Compression & Data Format for Log File Storage
by Kalpak Shah, Engineering Director
Every technology company is now storing logs for future processing. The easy advice is to use compression and make sure logs are complete and usable by everyone. But what compression format should these log files be in? There is a bewildering range of compression options – LZ0, Snappy, Gzip, Bzip2 etc., and multiple formats in which data can be stored – text, binary formats like protocol buffers, Avro, MessagePack etc and hybrid ones like sequence files, RCFile, ORCFile etc.
Log File Applications
Any application that is going to use the log files is called Log File Application. A large number of companies are now using “Big Data Technologies” like Hadoop, NoSQL, Hive etc. So log files format should support easy processing without any undue requirements for them to be widely used.
Below is a quick graph from Yahoo about how the different compression algorithms rank in compression ratio vs compress/decompress time.
As you can see, the faster compression algorithms have worse compression ratios. For log file storage, which are written once and then used multiple times, the decompression time hit every time the log files are used for analysis, or by any application.
Another requirement that usually shows up for Hadoop, is that log files that are stored need to be splittable. This is so that multiple Mappers can work on it at the same time. Let’s look at the different compression algorithms to see whether they are splittable or not:
As you can see, only bzip2 is splittable. Does this mean we should have all log files compresses using bzip2? It is splittable and has very high compression ratio, but the tradeoff is that every application that needs to use these log files will also have very high CPU time needed for decompression. To Counteract the high CPU time requirement, there is a new format available — LZMA algorithm — that encodes files in .xz extension. Linux Kernel is now available in .xz format instead of .bzip2. LZMA gives similar compression ratio as bzip2, and is also very fast.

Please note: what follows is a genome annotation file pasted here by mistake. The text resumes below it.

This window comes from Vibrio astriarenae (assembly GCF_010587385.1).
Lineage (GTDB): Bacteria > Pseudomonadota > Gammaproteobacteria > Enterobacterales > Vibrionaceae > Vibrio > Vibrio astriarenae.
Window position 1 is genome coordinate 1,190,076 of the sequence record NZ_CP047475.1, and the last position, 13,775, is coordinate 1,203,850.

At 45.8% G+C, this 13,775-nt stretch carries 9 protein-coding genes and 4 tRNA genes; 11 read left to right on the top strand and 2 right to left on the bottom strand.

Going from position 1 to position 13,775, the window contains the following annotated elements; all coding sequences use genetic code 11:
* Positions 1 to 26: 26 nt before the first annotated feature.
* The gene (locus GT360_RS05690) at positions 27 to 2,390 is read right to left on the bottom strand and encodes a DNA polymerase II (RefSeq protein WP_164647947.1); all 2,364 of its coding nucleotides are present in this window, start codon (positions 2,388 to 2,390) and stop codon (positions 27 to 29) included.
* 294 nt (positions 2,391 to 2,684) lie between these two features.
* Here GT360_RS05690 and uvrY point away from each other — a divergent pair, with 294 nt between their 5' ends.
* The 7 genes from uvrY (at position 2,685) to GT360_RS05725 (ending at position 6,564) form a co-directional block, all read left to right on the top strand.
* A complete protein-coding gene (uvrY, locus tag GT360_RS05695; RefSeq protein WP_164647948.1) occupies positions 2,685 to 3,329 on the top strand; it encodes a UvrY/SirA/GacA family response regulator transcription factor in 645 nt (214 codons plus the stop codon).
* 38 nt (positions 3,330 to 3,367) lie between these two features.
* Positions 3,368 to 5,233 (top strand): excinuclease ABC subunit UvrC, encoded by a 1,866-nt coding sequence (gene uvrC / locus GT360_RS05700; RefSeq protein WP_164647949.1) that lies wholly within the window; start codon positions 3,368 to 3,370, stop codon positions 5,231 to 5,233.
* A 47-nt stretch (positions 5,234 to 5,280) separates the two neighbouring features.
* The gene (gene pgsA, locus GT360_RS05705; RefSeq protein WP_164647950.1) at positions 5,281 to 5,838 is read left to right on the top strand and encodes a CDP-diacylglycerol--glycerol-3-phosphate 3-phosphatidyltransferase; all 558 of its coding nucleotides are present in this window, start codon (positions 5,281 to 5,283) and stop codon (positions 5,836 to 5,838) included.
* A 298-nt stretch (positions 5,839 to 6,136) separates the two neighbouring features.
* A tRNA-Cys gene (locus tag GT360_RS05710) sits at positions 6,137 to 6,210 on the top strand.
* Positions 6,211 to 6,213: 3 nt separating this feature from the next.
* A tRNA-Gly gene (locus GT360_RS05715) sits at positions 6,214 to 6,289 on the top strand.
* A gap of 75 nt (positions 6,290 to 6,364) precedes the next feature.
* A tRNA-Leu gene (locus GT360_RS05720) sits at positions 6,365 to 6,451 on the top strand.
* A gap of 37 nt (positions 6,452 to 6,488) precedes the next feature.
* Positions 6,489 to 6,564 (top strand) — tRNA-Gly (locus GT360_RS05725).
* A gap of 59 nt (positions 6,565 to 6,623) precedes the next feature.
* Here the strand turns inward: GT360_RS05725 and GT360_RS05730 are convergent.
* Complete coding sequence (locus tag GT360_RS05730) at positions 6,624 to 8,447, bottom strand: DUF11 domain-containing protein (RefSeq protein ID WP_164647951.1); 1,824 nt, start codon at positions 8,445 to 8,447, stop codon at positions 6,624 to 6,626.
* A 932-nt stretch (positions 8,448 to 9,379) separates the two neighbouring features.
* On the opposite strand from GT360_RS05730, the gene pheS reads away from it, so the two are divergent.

The issue with this is that bzip2 is not very popular, and .xv is even less. Applications will need to find codes to support this, which can be problematic depending upon your environment.
There are number of other formats which will show up in your research and below is quick summary on them.
Hadoop uses Sequence Files (and Map Files) for a binary format, which is splittable. The main use case is to club multiple smaller files into larger sequence files. Hive uses both RCFile and ORCFile. These formats are optimized for querying across multiple rows. They are both grouped by rows and inside have a columnar layout. Compression can be applied on top of row groups. These formats are great if your main use case of storing log files is doing analysis in Hive (or its derivatives).
General purpose binary formats like Protocol Buffers, Avro and MessagePack are binary serialization/deserialization formats and probbaly a lot more efficient than just plain json/text. But most of these binary formats are not splittable, and they need specialized support in Log Applications.
Text is one of the most popular formats. We can leave the log files in text and let compression deal with making it space efficient.